Bert Chandler

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Served from 1937 through 1943
Chief Justice: 1942


Bert D. Chandler was born in Rollin Township, Michigan, on March 19, 1869. He attended the public schools in Addison and Hudson, and later studied law in the office of the late Grant Fellows, a former Justice of the Michigan Supreme Court. Subsequent to his admission to the Bar on May 27, 1890, he formed a law partnership that continued until 1917, with the exception of the period from 1914 to 1915, when he served as Judge of the Thirty-Ninth Judicial Circuit. He practiced law with Fred C. Culver of Hudson under the firm name of Chandler and Culver until his election to the Court in 1936 to fill the vacancy occasioned by the death of Justice Nelson Sharpe.

Perhaps he may have been best known for his guiding hand in the infringement case between the Parker Rust Proof Company and the Ford Motor Company.  When he was elected to the Court, he was reluctant to assume the duties of a Justice because of his limited formal education. Deprived in his early years of the privilege of an extended formal education, Chandler nevertheless became an educated man in the full and inclusive sense of that term.

Through intensive reading he became well-grounded in history, particularly in the history Michigan. He once said, “I cannot understand how anyone who knows the history and romance of Michigan and who has experienced all that it offers, could wish to live elsewhere.” Chandler was also well read in the biographies of those who have been foremost in the adventure of developing the government and the industries of the United States. (Michigan Supreme Court. Michigan Reports: Cases Decided by the Supreme Court of Michigan. Rochester, N.Y.: Lawyers Co-operative Publishing Co., 1949 – 1998, Vol. 321.)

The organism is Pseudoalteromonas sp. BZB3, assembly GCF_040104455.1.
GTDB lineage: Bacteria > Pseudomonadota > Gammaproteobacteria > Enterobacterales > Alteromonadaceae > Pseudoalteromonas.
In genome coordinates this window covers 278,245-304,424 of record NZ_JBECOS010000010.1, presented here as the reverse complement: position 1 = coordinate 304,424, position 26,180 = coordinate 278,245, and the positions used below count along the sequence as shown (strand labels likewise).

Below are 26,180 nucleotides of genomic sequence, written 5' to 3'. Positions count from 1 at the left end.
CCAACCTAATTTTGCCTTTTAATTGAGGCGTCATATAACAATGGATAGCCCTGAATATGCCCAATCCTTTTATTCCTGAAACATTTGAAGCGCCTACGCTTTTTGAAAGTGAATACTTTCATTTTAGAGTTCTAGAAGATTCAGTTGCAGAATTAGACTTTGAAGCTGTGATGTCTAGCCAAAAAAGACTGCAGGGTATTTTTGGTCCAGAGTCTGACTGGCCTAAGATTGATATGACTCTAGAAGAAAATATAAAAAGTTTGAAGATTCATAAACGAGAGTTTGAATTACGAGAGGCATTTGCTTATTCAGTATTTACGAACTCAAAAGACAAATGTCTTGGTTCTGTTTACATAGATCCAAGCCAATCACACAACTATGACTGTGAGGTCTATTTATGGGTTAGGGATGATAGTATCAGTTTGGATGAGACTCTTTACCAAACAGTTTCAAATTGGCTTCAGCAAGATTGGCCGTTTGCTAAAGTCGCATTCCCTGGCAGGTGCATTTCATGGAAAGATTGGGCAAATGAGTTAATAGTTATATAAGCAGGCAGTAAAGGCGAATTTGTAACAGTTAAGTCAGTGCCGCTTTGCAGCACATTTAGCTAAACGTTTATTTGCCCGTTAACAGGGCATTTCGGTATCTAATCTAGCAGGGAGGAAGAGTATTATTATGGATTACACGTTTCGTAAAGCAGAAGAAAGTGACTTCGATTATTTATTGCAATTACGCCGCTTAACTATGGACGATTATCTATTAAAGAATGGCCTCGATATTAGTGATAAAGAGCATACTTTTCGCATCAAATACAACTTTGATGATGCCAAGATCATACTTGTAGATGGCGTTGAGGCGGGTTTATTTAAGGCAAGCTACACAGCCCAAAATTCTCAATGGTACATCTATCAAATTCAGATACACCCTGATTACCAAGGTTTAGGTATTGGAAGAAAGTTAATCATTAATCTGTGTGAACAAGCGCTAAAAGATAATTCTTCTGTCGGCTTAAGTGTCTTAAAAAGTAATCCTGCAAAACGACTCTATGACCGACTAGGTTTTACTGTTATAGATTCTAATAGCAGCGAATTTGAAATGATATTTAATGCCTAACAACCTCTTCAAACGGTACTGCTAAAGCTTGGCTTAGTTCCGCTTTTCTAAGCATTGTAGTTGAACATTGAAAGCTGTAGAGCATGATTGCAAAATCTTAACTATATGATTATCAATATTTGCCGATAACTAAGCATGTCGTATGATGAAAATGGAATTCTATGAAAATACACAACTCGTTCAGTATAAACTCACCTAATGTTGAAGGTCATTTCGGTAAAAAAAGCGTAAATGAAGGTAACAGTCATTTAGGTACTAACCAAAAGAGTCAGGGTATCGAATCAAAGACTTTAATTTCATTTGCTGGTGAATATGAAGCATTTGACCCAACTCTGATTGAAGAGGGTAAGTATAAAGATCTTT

After Chandler’s retirement on December 31, 1943, he continued to live in Hudson until his death on December 13, 1947.

Portrait Artist:
Gamble, Roy C.

Oil on canvas

128.91cm X 80.65cm (50 3/4″ X 31 3/4 “)

Owned by:
State of Michigan

Current location:
Hall of Justice – 6th Floor:
Justice David Viviano’s Suite

Portrait photo by:
Douglas Elbinger – June 1996